The Times Scotland, November 27, 2007
A maverick lawyer who went on hunger strike after she was wrongly struck off for dishonesty by the Law Society of Scotland has exacted revenge by writing a steamy work of romantic fiction about sexual antics within Edinburgh’s legal establishment.
Maria Thomson and her husband Gordon achieved notoriety as motorbiking solicitors, who drove their Harley Davidson to work and started the day to the tune of Tina Turner’s Simply the Best. To boost their radical image they established ‘law cafes’ to break down barriers with their clients, or ‘friends’ as they liked to call them.
However, the couple fell from grace when they were found guilty of the misuse of legal aid by the Scottish Solicitors Disciplinary Tribunal. The Thomsons lost their home, sold their cars and were forced to the brink of bankruptcy, before they cleared their names of dishonesty on appeal in 2001.
Over that period Mrs Thomson spent 10 days on hunger strike outside the Law Society of Scotland’s headquarters in Drumsheugh Gardens. She has since worked as a hypnotherapist and a physiotherapist before embarking on a full time career as a novelist.
Revenge said Mrs Thomson was in her mind when she began writing Dark Angels.
“It was really enjoyable, a cathartic experience. It’s working title was Child of Vengeance. In the end if was a kind of therapy. You write best about what you know and the fantastic thing is, [my heroine] Brodie McCLennan always wins. Which I didn’t – but then he who laughs last, laughs longest.”
That said, thee book bears the imprint “any resemblance to actual persons .. is entirely coincidental”.
Dark Angels, published under the pseudonym Grace Monroe, is the first in a four-book sequence featuring a feisty female lawyer with a motorbike who battles the sexism of the legal establishment and refuses to accept its privileged codes. The book is said to have caused consternation within the law society.
It opens with the murder of “Lord Arbuthnot of Broxden, Lord President of the Court of Session … the highest Law Lord in Scotland” who has just left a public toilet frequented by “cottagers” when he is slain by Kailash Coutts “the most notorious dominatrix” in Edinburgh.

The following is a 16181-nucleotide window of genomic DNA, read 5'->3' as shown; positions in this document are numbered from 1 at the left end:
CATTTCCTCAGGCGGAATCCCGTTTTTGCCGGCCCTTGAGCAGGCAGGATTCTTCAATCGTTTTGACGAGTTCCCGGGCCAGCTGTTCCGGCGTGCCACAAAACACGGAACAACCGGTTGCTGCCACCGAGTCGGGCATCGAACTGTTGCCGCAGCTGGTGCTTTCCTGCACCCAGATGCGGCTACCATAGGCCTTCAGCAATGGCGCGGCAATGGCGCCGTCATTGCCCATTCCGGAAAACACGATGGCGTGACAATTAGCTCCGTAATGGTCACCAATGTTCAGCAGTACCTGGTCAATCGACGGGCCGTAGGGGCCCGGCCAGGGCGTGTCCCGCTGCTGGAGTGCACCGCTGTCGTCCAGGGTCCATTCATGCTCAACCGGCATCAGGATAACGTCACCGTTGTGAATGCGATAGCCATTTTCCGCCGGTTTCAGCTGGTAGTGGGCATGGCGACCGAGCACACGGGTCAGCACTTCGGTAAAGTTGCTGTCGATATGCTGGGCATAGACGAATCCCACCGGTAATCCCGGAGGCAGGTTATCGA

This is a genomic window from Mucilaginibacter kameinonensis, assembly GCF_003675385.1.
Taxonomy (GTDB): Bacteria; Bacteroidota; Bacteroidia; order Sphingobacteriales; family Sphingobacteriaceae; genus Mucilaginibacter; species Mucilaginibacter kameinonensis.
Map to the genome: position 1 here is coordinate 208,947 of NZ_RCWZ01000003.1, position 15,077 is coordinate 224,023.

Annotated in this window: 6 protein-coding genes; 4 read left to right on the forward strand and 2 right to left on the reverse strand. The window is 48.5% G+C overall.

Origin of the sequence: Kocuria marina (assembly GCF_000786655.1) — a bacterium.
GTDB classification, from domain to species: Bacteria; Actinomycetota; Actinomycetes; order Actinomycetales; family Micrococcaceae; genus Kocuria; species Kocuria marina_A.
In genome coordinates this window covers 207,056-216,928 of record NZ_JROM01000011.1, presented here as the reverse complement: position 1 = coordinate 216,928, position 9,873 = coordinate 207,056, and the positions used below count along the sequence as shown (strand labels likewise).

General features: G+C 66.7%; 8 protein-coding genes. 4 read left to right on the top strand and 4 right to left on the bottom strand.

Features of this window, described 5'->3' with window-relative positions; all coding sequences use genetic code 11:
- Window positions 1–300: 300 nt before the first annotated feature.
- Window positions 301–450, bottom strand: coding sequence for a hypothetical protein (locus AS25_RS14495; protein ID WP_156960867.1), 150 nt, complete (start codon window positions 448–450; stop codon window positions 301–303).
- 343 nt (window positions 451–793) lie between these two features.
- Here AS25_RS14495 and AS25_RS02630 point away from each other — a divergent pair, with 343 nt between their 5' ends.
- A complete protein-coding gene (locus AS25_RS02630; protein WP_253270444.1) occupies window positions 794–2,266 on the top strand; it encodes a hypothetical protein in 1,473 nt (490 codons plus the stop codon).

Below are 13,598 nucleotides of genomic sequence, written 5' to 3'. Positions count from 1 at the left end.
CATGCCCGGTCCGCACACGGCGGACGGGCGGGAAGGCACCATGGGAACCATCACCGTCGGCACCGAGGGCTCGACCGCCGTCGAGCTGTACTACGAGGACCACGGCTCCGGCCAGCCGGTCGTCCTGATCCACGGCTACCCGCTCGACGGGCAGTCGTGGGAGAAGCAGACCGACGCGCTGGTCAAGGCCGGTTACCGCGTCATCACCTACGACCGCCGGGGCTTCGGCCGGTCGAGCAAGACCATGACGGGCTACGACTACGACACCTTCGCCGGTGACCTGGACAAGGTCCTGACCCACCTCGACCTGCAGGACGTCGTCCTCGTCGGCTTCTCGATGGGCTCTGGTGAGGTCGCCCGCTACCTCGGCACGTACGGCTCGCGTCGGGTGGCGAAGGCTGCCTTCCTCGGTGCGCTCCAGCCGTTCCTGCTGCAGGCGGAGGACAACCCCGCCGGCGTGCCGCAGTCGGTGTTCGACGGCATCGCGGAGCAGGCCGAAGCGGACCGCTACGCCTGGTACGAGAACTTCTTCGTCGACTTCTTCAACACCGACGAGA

Coutts, the reader discovers, already has form. She was pictured on the front page of the Sun with the senior partner of one of Edinburgh’s oldest legal practices, “trussed up like and turkey” after paying her “to inject him with water until his testicles swelled up like footballs”.
As the novel rushes along, the reader is overwhelmed by the depictions of a legal world which is secretive and old fashioned in public life, but outrageously debauched behind closed doors.
“To preserve my sanity over the years I’ve had to do lots of things tongue in cheek, but it’s really very close to the truth,” said Mrs Thomson, 46, a mother of four. “ The recent stuff that has come out about the judiciary and solicitors really proves that. When it strayed too close, my editor red-penned it.”
The author cited the cases of two prominent legal figures – Julian Danskin and former Sheriff Hugh Neilson - who had recently become embroiled in sex scandals as proof that the spirit of her book was essentially correct.
Danskin, the former chairman of East Fife football club, was convicted in 1999 of abusing members of the Boys Brigade Company of which he was captain, and served nine months in prison. “He was dismissed by his bowling club long before the Law Society took any action against him,” said Mrs Thomson.
Neilson quit after he was picked up by police at a sauna in Glasgow in 2004. Wearing a towel, he told officers he was only there “to have a shave”. “I laughed and I laughed when I heard that,” said Mrs Thomson.
Dark Angels is published by Avon – which bills itself as “Real Reads for Real Women” – but is “more hardcore” than Mills & Boon said the author, who has worked with an editor, Linda Watson-Brown.
The racier writing of romantic fiction breaks through occasionally, such as Brodie’s encounter with Somerled Buchanan, a scion of one of Scotland’s oldest families: “Opening his shirt, I ran my hands down his chest, the small hairs catching on my fingers.”
Even robing for court is described in a way which the more masculine barristers might not recognise: “The black cotton felt heavy and warm as I pulled its voluminous warmth around my shoulders.”
The Law Society refused to comment on the book, though a spokesman said it was unlikely that members would attend an author’s reading in Edinburgh tonight.